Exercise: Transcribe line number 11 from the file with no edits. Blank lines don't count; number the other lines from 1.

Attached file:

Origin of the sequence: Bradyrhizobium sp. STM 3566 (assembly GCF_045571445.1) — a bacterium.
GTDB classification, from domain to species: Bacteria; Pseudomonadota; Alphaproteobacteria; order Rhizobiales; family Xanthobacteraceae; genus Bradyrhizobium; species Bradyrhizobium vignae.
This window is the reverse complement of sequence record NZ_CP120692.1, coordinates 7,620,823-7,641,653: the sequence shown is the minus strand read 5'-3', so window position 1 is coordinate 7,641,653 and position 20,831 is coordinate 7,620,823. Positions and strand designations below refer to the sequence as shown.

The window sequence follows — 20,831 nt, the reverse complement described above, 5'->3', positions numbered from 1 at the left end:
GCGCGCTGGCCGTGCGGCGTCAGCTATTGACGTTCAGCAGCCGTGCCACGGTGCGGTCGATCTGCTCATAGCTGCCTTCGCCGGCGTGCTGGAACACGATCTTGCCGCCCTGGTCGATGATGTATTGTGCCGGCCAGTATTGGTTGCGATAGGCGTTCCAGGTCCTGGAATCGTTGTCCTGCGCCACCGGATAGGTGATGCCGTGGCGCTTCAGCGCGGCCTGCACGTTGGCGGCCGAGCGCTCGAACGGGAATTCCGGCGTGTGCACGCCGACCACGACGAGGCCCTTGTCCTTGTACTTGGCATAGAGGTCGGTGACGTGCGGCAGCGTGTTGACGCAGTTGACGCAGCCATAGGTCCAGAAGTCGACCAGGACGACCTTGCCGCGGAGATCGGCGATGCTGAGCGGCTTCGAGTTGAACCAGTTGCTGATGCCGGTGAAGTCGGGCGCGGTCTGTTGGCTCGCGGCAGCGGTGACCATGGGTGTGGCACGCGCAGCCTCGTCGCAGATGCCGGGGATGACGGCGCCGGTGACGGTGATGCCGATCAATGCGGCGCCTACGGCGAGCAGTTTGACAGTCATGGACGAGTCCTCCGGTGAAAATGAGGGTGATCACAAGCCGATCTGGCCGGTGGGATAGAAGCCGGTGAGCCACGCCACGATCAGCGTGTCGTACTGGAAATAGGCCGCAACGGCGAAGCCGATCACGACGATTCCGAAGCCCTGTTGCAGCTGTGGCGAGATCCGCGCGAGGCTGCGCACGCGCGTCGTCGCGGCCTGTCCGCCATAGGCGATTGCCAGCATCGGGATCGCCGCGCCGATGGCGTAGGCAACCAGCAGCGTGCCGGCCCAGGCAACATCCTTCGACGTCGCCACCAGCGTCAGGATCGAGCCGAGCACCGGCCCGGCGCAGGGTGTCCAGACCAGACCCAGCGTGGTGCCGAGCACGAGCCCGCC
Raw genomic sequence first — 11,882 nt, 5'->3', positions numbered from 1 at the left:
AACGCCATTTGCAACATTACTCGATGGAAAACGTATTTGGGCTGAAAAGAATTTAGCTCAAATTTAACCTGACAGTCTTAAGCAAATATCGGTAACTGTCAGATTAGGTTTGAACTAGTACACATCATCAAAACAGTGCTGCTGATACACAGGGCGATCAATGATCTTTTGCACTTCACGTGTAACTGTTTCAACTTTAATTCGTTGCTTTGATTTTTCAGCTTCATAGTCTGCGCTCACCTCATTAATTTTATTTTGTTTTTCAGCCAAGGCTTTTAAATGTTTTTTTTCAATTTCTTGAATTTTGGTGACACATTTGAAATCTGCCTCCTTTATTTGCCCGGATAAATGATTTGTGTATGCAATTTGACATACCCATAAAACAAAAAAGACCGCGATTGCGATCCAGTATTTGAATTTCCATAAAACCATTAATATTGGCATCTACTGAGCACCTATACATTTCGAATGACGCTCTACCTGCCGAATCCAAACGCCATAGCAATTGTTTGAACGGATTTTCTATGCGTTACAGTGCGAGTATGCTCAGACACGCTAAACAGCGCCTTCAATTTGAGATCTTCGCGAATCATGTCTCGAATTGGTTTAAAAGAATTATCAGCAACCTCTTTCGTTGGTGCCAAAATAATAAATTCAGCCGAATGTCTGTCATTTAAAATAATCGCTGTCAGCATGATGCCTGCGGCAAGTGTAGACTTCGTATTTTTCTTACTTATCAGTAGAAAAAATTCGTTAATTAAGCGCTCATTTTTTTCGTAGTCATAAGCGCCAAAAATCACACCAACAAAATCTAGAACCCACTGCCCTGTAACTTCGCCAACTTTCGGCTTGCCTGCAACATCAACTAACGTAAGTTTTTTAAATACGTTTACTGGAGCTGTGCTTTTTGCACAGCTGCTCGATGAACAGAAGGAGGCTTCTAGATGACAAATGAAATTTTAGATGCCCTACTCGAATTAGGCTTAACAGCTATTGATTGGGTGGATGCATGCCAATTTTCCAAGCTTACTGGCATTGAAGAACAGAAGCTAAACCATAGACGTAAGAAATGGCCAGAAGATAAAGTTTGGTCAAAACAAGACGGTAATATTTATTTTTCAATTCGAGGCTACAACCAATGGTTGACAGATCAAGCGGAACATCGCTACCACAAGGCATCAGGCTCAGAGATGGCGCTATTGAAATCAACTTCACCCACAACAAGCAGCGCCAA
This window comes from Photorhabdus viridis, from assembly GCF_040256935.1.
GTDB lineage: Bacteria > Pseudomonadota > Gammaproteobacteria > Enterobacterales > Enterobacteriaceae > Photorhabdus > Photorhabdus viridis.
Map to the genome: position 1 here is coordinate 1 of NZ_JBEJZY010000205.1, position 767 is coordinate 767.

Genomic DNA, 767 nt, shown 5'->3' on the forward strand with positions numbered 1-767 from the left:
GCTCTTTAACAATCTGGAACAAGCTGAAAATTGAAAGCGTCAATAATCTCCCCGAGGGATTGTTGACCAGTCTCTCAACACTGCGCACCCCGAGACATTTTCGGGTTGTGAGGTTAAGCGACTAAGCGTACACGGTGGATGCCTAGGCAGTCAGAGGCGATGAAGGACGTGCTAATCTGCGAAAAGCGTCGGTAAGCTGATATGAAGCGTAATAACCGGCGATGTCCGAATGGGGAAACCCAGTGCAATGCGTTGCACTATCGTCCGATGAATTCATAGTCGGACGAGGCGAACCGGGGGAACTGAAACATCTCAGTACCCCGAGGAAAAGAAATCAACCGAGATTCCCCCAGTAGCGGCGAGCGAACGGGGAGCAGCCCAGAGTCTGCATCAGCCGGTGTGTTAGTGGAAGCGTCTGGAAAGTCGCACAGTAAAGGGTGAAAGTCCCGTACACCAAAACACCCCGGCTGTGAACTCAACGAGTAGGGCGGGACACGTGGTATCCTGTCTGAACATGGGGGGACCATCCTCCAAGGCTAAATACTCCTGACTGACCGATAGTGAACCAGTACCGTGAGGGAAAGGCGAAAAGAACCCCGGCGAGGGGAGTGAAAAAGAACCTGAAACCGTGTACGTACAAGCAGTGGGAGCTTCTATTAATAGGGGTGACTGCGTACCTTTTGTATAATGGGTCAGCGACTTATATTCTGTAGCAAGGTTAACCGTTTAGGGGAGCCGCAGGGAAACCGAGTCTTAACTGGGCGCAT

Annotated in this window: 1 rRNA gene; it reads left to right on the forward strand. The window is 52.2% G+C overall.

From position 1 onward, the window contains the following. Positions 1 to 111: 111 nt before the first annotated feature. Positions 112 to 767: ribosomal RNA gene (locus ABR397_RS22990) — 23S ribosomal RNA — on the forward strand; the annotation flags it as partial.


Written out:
Genomic DNA, 767 nt, shown 5'->3' on the forward strand with positions numbered 1-767 from the left: